It is easy, but unproductive, to imagine the garden as an idyllic Eden beyond time's throes. There is no garden without time. Gardens are made of time
How I wish I had taken pictures a few winters ago when a heavy frost hit the uncut-back garden. A pale hosta, which had remained in leaf, wilted overnight, its fronds decayed into ghost leaves. The limp leaves, which fell away from their roots to splay out in a circle, had gone greyish white. Unhappy at the time, I'd gathered them up and hung them from the bishop's hooks behind the Buddha. For a day or two they dangled there, tokens of decay, translucent, beautiful and properly sad.
In my carpool this week, I told a colleague how I like to let some plants visibly decay, while removing others--it all depending on how attractive the decay is. Since she is a new gardener, she asked me when to cut back her plants, most especially her hosta. It made me remember the ghost leaves, and note how a popular 19th century plant like hosta, once called funkia, remains perpetually in style. Every year there are new varieties while the old ones remain ubiquitous. Everyone, it seems, has some funk.
What other factors, I wondered, can make for good garden funk, a bit of scenic decay?
A surge of fresh roses blooming beneath a turning tree.
A scattering of fallen rose petals on a stone staircase.
The froth of spent flowerheads nuzzled by a strand of Kiss-Me-Over-The-Garden-Gate
Fading flower of Oak Hydrangea against turning leaves and an Autumn Joy sedum blooming in a cute thrift-store vase .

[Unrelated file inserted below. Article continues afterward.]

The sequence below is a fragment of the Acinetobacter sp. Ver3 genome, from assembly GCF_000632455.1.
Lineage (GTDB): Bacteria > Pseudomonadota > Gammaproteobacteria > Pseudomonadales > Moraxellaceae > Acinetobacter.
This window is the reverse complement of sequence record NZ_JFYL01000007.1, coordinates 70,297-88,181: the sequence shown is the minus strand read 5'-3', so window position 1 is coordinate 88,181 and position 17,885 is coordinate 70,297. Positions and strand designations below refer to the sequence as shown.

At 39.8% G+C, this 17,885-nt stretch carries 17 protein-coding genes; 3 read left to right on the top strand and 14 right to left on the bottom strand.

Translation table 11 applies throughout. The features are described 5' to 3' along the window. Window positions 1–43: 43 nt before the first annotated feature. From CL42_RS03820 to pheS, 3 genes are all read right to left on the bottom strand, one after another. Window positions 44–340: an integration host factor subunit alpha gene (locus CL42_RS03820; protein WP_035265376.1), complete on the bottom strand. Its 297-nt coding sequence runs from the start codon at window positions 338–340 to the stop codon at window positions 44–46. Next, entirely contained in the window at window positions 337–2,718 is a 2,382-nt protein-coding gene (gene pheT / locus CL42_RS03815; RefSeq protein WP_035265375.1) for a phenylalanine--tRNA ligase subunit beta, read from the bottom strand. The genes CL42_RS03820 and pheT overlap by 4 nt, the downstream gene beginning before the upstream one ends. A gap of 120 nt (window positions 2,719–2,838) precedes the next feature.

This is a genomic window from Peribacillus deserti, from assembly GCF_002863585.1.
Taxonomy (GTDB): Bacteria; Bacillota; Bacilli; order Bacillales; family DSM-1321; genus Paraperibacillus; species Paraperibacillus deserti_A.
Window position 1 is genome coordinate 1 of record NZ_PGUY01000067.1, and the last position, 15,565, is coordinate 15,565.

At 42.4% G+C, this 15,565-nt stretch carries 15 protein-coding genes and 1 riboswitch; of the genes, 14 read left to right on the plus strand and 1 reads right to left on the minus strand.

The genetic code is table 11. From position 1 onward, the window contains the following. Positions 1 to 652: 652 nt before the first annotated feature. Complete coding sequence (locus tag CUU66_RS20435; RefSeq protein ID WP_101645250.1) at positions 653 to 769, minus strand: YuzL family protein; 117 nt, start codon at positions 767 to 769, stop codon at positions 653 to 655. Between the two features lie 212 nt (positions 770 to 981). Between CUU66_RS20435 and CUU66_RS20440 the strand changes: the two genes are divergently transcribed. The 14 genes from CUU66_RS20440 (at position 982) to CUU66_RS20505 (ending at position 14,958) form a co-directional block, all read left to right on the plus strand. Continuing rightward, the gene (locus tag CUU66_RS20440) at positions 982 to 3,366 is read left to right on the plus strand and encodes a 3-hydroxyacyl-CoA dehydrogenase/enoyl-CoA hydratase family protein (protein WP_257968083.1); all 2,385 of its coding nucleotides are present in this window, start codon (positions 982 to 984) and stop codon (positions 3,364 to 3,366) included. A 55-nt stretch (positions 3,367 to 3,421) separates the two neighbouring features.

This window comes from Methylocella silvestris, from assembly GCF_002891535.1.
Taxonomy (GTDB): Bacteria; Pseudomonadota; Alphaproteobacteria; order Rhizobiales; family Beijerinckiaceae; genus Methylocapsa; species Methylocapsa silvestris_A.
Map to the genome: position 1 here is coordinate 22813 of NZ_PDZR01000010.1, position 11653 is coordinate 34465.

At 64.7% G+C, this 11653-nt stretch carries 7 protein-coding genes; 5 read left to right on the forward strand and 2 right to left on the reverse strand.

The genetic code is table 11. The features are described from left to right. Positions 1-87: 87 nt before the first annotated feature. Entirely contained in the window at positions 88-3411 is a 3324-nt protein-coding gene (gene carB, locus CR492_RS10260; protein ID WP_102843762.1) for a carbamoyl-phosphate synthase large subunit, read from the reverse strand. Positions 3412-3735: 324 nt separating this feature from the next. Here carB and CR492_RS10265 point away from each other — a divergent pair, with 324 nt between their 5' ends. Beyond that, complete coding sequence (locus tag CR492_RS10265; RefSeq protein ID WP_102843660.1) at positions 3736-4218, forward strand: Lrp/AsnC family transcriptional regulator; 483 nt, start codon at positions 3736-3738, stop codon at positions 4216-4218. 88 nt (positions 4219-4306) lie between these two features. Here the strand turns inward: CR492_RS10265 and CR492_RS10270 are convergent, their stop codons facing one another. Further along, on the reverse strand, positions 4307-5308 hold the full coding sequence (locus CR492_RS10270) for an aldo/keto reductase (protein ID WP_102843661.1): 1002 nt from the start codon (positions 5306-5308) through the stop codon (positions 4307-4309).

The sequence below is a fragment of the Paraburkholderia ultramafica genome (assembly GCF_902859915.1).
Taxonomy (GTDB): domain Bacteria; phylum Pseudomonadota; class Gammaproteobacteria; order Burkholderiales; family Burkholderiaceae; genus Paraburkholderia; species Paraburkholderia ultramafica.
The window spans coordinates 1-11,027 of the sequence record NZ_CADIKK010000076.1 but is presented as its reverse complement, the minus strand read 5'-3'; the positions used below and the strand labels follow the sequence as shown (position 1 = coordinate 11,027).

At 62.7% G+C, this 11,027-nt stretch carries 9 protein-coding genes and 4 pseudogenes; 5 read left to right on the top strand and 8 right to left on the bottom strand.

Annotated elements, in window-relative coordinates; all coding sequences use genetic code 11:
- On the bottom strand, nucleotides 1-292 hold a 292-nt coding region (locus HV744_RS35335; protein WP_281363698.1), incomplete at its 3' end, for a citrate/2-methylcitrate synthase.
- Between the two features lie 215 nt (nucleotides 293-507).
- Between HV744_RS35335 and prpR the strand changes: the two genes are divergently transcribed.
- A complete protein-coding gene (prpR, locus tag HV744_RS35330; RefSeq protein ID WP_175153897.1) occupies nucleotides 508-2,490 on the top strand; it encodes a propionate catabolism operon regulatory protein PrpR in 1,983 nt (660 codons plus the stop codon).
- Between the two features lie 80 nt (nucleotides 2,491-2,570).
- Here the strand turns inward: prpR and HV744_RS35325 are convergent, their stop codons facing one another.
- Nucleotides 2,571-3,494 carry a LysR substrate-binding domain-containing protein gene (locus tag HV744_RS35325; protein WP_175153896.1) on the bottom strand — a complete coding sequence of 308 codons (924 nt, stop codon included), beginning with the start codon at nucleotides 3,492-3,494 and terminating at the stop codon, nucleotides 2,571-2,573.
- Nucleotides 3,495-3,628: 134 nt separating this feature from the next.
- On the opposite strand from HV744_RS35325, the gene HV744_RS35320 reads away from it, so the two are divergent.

Or how about the sight of zinnias with new blooms, mature blooms, and old blooms all in one gaze?
My perennial question behind this blog -- how does gardening change the gardener? --has perhaps one answer. Gardening embeds us in time. Most of our common culture does the opposite--it disembodies us into spectators while erasing time. By gardening we partner and co-operate with time.
Hence we learn through our bodies' labors that sometimes it is better and more graceful to accede to time's reality. To trust to something beyond our self-gratifying egos. And so to let the leaves, all the leaves, fall where they may.
------------------------------------------------------------------------How-to Hosta: Hostas are originally native to China. From there they were brought to Japan and Korea, and then, from there, in the mid-19th-century, to the Western world. Older versions make great groundcovers for shade and semi-shade. They come in all sizes, from smaller than an unabridged dictionary to bigger than a multi-cushioned sofa, but most end up at about 3 X 3. They also come in all shades and varigations of green, white, chartreuse and a waxy blue-green. Some of the newer varities can take sun: most others will get leaf burn. They love our local clayey soil, sending down deep roots to deal with dryish shade. To make more plants just divide in spring or fall; small plants will fill in quickly. Be sure to keep watered for a few weeks after transplanting. Hosta are tough, adapatable, low care plants. So -- Enjoy your funk ( just, as they say, don' impose it on others.)